Thomas Friedman Cites Wikipedia, Again

Thomas Friedman. Photo via Getty Images)

Thomas Friedman. (Photo via Getty Images)

Three’s a trend, they say, but when it comes to New York Times journalists referencing Wikipedia entries in their opinion pieces, two times is probably enough to make the eyebrows raise.

In today’s Sunday Review, Thomas Friedman cites Wikipedia for what appears to be the second time in his tenure as an op-ed columnist.

In an article titled “1; 5,000; 500,000,” about the unrest in the Arab world, Mr. Friedman refers to information he found on Wikipedia about Egyptian General Abdul-Fattah el-Sisi.

“Wikipedia has a list of General Sisi’s medals,” Mr. Friedman writes, in what may be the most boring sentence ever printed in the op-ed pages of the Times. “They include things like the Silver Jubilee of October [1973] War Medal and the Golden Jubilee of the 23rd of July [1953] Revolution.”

This isn’t as bad as the first instance, when, in a piece titled “Kansas and Al Qaeda,” Mr. Friedman quoted 45 words from a Wikipedia page on the “Islamic Golden Age” to describe that period in history. “Of that era, Wikipedia says …,” Mr. Friedman wrote, before quoting what Wikipedia said.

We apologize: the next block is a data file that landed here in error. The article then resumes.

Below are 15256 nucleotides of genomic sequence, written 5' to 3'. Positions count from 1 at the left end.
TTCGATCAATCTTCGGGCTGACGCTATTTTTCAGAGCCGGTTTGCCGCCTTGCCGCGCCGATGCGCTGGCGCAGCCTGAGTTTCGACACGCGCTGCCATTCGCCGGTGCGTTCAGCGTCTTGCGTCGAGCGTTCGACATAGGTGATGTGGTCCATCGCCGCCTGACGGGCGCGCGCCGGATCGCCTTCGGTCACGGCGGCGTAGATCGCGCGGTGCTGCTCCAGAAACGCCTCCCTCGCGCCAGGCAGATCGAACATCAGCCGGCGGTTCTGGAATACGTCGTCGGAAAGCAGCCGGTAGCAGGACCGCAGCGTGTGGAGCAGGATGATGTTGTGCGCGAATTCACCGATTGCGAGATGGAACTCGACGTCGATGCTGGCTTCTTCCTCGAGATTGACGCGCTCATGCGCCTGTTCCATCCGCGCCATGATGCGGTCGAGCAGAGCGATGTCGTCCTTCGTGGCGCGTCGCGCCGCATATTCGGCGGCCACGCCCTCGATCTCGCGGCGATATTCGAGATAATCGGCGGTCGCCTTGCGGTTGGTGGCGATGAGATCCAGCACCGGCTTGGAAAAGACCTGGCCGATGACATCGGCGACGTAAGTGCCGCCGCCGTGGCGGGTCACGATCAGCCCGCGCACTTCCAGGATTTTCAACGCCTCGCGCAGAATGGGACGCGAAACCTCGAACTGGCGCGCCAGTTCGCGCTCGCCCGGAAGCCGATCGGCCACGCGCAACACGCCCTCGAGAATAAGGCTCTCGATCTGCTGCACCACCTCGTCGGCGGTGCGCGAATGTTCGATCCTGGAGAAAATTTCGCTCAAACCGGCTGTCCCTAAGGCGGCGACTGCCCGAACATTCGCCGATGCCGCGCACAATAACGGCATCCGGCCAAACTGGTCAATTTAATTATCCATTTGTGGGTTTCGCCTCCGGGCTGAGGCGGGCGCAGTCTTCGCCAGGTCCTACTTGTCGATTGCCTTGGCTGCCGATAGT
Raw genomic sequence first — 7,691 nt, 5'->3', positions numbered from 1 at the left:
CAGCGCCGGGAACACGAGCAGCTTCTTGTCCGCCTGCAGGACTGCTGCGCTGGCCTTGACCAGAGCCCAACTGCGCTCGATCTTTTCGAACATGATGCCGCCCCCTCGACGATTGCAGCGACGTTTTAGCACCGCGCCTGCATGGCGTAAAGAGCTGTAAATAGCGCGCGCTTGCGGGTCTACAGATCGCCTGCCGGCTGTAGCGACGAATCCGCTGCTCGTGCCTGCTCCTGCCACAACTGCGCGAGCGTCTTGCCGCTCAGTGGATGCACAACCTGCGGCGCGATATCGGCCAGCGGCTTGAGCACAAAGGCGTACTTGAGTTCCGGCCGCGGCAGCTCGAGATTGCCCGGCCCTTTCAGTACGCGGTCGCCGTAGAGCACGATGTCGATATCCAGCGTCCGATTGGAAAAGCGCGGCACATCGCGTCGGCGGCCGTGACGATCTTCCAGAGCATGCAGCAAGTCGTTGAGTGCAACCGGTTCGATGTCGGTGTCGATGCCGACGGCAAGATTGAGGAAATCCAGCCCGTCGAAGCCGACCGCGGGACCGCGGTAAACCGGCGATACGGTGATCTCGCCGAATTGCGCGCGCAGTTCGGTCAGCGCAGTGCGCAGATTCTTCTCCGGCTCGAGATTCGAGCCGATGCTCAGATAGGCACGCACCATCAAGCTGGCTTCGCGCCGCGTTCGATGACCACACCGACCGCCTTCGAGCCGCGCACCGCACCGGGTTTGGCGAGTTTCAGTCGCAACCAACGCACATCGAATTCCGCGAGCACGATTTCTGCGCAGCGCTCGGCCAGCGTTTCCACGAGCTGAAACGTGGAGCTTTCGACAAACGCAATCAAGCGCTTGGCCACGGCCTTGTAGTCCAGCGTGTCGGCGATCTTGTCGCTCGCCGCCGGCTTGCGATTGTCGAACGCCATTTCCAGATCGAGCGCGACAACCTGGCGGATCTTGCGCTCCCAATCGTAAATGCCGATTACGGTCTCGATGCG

That’s a sign of unoriginal thinking, which isn’t something Mr. Friedman hasn’t been accused of before. (Last weekend, the media critic Dan Kennedy pointed out that Mr. Friedman’s column only contained 343 of his own words in a 1,200-word piece.)

The second example is just odd. Why would Mr. Friedman feel it necessary to cite Wikipedia for such a mundane string of facts? The list of medals probably isn’t the kind of information you even need to cite—like the fact that General Sisi is, indeed, a general, which Wikipedia also points out.

Mr. Freidman isn’t the only Times columnist who uses Wikipedia—op-ed writer and former executive editor Bill Keller loves the free online encyclopedia—but he is, as far as we know, the only one to use it so fecklessly.

If Mr. Friedman had followed the link to the footnote citing where the information on General Sisi came from, he could have sourced the Egyptian State Information Service website, which has the same exact list of medals.

And, to set the record straight, it should be noted that the Egyptian Revolution began on July 23, 1952—not, as Mr. Friedman writes, 1953. An honest mistake. But still, he could have learned that on Wikipedia.